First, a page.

2.) Order of operations. When we started the job at Reeds Gap State Park in mid-February, the snow was more than a foot deep. We started in the day use areas. The weather started to thaw. We moved to a north-facing slope in a hemlock stand where the snow was slow to melt. By the time we were done there, we could move to a south-facing slope that was already dried out. We lost no days of work, and it wasn’t readily evident that anything had happened in the park; much less that logging had been done. Factors to consider include aspect (direction the slope faces), soil type, and infrastructure such as wires, buildings, etc. We usually remove the pulp and small sawtimber with the feller-buncher. Then the stand has been opened up so there’s room to fell the larger trees. There’s less damage to residual trees and better utilization of the smaller wood.
3.) Weather. We have to work around the weather on a regular basis. If it’s wet, we only fell, mark & limb. Then when we get a morning when the trails are frozen, we can jump out early & move a lot of trees in a hurry. If it’s supposed to snow a lot, we try to get most of the felled trees out of the woods before the storm. It’s easy to miss even a medium sized tree covered by a foot of snow.
4.) Logging systems. The cold logging method originated as a way to assure that workers are separated by at least two tree lengths. Fellers cut whatever marked timber they can in an area. When they are done there, the skidder comes in to pull the trees to the landing. Workers are less hurried, less likely to make dangerous mistakes, and less likely to be injured. Cold logging also improves the skidder’s efficiency. Another advantage of cold logging is that if conditions aren’t suitable for skidding, a lot of timber can be put on the ground, ready to be moved to the landing. It is true that a big snow can bury the felled timber. This can make the skidder operator’s life miserable. This is in opposition to hot logging, where the feller must have a hitch of trees ready for the skidder when it returns from the landing.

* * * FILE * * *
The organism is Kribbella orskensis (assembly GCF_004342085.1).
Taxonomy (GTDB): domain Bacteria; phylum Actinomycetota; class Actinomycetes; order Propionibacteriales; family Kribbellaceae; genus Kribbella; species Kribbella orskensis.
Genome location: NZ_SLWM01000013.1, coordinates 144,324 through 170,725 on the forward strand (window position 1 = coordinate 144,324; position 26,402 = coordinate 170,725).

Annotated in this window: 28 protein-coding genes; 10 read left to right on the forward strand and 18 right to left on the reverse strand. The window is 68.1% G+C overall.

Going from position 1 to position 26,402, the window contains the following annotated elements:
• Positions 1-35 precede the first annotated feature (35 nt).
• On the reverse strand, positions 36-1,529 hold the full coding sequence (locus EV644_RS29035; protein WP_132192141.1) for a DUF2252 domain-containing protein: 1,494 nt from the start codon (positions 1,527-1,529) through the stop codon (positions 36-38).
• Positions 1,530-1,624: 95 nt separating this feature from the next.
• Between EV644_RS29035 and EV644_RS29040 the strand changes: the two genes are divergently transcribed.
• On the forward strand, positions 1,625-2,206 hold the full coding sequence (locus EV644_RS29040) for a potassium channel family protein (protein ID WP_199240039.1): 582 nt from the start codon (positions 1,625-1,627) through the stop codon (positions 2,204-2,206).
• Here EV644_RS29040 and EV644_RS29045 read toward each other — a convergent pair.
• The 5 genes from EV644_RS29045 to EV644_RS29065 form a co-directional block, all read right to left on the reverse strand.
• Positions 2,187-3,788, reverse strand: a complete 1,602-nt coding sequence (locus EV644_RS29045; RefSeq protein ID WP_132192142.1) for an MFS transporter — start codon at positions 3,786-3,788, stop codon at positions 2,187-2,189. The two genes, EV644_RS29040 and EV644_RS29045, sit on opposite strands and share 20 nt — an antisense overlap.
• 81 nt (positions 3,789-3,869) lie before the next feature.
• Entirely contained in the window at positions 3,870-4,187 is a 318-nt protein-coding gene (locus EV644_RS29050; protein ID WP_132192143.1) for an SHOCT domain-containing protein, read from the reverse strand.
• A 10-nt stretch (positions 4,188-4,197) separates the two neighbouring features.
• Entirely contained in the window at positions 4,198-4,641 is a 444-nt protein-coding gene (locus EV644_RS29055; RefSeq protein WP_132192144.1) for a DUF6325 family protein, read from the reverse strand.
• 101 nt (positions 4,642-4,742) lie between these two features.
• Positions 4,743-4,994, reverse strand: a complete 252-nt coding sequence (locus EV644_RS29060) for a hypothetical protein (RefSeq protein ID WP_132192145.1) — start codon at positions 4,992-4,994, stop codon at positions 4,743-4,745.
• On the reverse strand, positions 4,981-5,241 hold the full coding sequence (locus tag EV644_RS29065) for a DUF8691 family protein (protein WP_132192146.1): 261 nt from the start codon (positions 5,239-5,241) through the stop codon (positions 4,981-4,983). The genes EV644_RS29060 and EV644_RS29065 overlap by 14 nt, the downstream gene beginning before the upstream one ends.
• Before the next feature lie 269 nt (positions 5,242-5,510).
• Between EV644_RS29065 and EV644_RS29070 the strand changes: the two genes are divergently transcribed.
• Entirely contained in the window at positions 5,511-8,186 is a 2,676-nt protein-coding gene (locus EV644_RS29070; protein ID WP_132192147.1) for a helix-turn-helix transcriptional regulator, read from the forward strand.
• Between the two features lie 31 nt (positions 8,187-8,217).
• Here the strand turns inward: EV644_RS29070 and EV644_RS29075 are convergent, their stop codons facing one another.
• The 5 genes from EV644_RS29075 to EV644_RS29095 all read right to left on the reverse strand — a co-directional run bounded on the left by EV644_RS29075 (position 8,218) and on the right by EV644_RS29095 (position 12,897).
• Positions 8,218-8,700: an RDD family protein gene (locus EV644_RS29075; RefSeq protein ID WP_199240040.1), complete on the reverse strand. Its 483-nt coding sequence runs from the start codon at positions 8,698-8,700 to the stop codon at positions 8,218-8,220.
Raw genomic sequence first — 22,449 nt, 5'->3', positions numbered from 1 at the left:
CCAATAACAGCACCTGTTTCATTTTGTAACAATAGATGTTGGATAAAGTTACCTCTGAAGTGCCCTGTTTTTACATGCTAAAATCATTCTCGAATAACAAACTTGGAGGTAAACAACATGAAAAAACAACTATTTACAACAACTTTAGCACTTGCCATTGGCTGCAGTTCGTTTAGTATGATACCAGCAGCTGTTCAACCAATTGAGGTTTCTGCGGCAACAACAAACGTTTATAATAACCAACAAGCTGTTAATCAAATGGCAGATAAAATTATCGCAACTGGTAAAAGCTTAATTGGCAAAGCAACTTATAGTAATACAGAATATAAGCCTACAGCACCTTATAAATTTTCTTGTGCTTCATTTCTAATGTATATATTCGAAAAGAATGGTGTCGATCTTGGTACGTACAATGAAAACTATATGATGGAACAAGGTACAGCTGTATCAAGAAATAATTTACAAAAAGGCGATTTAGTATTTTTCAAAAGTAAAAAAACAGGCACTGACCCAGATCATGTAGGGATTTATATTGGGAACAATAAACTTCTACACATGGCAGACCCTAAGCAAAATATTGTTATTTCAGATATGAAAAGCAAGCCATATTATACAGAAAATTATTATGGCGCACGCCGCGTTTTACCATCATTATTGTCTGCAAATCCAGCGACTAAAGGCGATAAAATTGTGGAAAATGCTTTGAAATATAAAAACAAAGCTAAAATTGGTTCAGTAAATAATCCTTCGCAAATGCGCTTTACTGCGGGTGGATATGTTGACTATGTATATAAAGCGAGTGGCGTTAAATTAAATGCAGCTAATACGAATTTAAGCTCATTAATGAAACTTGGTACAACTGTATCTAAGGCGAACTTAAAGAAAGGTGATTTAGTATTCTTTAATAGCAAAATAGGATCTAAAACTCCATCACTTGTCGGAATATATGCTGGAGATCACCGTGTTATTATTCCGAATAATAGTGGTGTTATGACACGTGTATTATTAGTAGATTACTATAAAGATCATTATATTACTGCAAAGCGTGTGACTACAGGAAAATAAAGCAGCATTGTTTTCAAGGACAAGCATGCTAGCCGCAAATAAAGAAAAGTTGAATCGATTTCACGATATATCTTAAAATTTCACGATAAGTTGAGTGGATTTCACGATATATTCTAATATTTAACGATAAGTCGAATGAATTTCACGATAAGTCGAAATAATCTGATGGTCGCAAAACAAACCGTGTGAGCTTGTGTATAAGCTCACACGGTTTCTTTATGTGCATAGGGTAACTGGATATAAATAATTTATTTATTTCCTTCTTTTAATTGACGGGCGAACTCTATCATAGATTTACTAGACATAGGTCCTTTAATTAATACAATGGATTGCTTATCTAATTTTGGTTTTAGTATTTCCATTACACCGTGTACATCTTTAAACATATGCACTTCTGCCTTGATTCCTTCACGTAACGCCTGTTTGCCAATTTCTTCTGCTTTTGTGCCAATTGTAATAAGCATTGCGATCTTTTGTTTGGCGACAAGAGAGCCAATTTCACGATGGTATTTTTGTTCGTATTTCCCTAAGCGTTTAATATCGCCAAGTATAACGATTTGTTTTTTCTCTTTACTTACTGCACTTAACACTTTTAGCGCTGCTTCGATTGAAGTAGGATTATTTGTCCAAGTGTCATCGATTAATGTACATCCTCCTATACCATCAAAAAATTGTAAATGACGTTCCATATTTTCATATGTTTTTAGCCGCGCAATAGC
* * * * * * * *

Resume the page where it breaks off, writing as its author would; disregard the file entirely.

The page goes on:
5.) Machine combinations. Some loggers have grapple skidders and/or large tracked fellers such as Timbcos. Others may only have an old cable skidder. We have a Bell feller-buncher, cable skidder and a Valmet forwarder. We also have a collection of chainsaws. All employees have been to Game of Logging classes. We use the Bell to fell pulpwood and small sawlog trees on slopes up to about 25%. For steeper slopes, larger trees and timber near power lines & buildings, we use the chainsaws to fell. We use the forwarder to pick up double-length logs on slopes less than about 20%. The skidder is used to pre-bunch timber felled on steeper slopes and to pull trees leaning towards infrastructure. We have eco-tracks for the rear wheels (bogies) on the forwarder. They are used when we’re in wet areas to reduce soil compaction and rutting. For any job, we must decide whether we have the right skills and equipment.
There are a lot of “rules” in this business. Very few of them are absolute. On any job, we can use some combination of the techniques described above. The paradigm remains the same: get the best production while maintaining harvest quality.
Just as a clearcut is appropriate under the right conditions, winter harvesting is a tool in the bag of techniques that make logging environmentally sound.